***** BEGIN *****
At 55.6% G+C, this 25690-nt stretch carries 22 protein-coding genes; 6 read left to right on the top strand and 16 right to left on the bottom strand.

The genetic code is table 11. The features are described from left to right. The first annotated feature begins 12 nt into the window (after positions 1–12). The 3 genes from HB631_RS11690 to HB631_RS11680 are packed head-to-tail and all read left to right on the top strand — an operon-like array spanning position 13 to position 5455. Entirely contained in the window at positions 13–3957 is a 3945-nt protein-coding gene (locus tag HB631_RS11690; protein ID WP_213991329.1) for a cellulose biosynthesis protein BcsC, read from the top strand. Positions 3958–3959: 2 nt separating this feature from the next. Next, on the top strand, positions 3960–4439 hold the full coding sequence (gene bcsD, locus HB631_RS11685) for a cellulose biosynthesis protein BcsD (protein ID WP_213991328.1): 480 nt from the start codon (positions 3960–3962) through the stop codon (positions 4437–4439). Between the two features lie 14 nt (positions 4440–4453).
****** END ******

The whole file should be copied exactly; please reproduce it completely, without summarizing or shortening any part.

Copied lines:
At 55.6% G+C, this 25690-nt stretch carries 22 protein-coding genes; 6 read left to right on the top strand and 16 right to left on the bottom strand.

The genetic code is table 11. The features are described from left to right. The first annotated feature begins 12 nt into the window (after positions 1–12). The 3 genes from HB631_RS11690 to HB631_RS11680 are packed head-to-tail and all read left to right on the top strand — an operon-like array spanning position 13 to position 5455. Entirely contained in the window at positions 13–3957 is a 3945-nt protein-coding gene (locus tag HB631_RS11690; protein ID WP_213991329.1) for a cellulose biosynthesis protein BcsC, read from the top strand. Positions 3958–3959: 2 nt separating this feature from the next. Next, on the top strand, positions 3960–4439 hold the full coding sequence (gene bcsD, locus HB631_RS11685) for a cellulose biosynthesis protein BcsD (protein ID WP_213991328.1): 480 nt from the start codon (positions 3960–3962) through the stop codon (positions 4437–4439). Between the two features lie 14 nt (positions 4440–4453).